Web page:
(November 2011) PRB senior demographer Carl Haub's series of blog posts have summarized data on reproductive health and maternal and child health from recently released Demographic and Health Surveys (DHS) for a number of developing countries: Nepal, Ethiopia, Burkina Faso, Zimbabwe, Rwanda, Malawi, and Senegal. Haub also reported on new information from Vietnam, Poland, Russia, India, China, and Taiwan.
Ethiopia and Rwanda are showing large declines in the total fertility rate (TFR) of women. Rwanda's progress, Haub wrote, is the sharpest TFR decline in sub-Saharan Africa that he has seen. While infant and child mortality are also declining dramatically in both countries, Ethiopia faces challenges in health care delivery to its large rural population.
In contrast, Burkina Faso, Malawi, and Senegal are experiencing slower fertility declines, but are showing considerable progress in maternal and child health. But Zimbabwe's progress on health seems to have stagnated in recent years: The country is experiencing a fertility increase in addition to an unusual rise in childhood mortality.
South and Southeast Asia
The TFR has been steadily declining in Nepal, according to its 2011 DHS, and appears on track to reaching replacement level of 2.1 children per woman. Although India has not had a recent DHS, its lack of success in slowing down the birth rate has been in the news. The Union Health and Family Welfare Ministry in Delhi proposed new incentives for lowering birth rates, largely due to slower progress in northern and central states. Childhood mortality is also lagging behind in progress, a problem that Nepal is also struggling with.
Years of the strict government "one-to-two" children policy in Vietnam have culminated in the country's TFR now being below replacement level. Data from the General Statistics Office in Hanoi indicate that this trend includes rural areas.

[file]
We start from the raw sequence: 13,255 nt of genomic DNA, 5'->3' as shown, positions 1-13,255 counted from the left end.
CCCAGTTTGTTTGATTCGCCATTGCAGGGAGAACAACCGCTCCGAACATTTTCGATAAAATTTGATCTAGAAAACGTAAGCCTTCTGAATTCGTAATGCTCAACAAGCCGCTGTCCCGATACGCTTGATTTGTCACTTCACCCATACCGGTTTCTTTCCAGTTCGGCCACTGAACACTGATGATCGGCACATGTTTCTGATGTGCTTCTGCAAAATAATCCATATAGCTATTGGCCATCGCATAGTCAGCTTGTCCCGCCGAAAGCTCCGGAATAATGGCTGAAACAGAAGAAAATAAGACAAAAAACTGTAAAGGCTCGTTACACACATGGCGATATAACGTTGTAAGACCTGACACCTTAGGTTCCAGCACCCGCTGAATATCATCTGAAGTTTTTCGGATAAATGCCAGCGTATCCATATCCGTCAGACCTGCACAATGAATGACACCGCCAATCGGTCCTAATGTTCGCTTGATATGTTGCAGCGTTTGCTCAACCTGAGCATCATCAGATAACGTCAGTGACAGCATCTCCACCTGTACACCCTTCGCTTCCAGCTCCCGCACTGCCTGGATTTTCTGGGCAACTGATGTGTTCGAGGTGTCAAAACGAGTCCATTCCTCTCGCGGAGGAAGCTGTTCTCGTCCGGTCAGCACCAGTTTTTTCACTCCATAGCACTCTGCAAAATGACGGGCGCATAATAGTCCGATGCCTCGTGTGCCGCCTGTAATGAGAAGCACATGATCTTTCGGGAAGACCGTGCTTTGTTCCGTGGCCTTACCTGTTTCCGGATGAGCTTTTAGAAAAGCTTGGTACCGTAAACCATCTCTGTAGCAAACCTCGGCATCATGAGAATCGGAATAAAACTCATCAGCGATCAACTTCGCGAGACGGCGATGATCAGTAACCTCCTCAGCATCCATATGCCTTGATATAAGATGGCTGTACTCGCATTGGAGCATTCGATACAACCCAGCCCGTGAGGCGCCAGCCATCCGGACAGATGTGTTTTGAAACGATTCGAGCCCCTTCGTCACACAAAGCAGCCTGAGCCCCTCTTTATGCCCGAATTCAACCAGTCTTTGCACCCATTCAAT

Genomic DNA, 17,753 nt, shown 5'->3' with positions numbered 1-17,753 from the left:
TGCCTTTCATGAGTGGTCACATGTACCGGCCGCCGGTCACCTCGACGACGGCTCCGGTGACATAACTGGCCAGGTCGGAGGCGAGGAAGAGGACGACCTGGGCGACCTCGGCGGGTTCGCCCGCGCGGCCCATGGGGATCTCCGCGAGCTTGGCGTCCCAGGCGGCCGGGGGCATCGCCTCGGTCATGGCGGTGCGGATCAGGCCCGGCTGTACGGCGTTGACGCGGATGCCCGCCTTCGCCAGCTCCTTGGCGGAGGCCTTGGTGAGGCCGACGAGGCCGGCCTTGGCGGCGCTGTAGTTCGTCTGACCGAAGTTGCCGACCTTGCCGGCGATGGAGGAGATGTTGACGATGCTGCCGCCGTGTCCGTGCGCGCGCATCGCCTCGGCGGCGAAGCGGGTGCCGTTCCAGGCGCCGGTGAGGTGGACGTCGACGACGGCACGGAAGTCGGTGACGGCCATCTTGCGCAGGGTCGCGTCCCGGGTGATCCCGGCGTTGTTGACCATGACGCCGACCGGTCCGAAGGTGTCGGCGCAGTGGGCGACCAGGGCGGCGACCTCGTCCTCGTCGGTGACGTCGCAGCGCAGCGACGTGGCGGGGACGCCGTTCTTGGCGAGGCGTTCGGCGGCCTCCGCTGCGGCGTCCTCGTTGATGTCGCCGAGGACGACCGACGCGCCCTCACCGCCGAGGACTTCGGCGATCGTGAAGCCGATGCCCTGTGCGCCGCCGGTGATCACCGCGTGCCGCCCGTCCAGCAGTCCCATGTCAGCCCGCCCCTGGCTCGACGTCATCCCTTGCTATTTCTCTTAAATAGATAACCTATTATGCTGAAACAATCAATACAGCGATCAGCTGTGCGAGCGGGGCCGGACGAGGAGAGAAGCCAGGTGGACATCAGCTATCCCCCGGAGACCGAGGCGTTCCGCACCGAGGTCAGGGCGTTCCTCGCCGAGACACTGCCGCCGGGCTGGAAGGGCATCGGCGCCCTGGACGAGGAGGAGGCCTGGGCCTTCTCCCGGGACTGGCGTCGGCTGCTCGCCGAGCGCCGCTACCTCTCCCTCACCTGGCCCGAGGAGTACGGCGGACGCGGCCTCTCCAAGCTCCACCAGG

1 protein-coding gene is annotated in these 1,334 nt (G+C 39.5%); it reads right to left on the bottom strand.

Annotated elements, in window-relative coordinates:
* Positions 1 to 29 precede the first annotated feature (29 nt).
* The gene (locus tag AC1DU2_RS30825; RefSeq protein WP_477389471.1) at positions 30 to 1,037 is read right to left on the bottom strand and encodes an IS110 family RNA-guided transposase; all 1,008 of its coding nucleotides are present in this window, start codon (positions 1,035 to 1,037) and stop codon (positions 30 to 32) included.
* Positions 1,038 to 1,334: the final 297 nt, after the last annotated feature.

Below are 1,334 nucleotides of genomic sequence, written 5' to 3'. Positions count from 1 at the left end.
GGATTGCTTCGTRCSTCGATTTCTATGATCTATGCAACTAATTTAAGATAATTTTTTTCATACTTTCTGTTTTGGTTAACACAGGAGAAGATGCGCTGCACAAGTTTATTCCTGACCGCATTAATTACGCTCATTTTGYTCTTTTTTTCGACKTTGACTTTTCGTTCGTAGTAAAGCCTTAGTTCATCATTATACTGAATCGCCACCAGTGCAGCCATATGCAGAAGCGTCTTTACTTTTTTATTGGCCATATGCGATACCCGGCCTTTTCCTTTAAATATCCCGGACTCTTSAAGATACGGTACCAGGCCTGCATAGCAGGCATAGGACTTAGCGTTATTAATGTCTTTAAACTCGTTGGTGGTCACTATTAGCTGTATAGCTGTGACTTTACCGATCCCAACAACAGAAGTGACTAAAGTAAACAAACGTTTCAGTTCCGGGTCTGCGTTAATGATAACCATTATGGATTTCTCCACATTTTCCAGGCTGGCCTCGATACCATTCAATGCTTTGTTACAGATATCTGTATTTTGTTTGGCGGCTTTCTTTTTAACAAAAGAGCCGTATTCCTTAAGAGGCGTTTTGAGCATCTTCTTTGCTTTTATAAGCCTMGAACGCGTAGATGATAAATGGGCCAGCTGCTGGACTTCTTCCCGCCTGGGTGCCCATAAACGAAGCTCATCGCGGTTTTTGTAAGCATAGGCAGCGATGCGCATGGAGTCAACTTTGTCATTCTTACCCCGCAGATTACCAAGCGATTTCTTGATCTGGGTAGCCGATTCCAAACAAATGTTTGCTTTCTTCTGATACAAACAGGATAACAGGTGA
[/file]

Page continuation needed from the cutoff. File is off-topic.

China's government has maintained a strict "one-child" policy since 1978. Despite rumors that this policy may be relaxed, the central government denied China's largest province, Guangdong, any policy change in its 12th Five-Year Plan for 2011-2015.
On the opposite end of the population spectrum, Taiwan's TFR of 0.9 children per woman in 2010 was the lowest in the world. But press reports from the country's Ministry of the Interior note that births in the first nine months of 2011 have increased compared with the same period last year.
In Europe, both Poland and Russia have seen reversals in birth rates. A professor from the Warsaw School of Economics speculated to a Polish newspaper that this turndown might have been due to nervousness about the worsening state of jobs and the economy. Although Russia also has a much-reported low birth rate, the country is also experiencing improvement in mortality.
Links to the DHS Surveys (PDFs)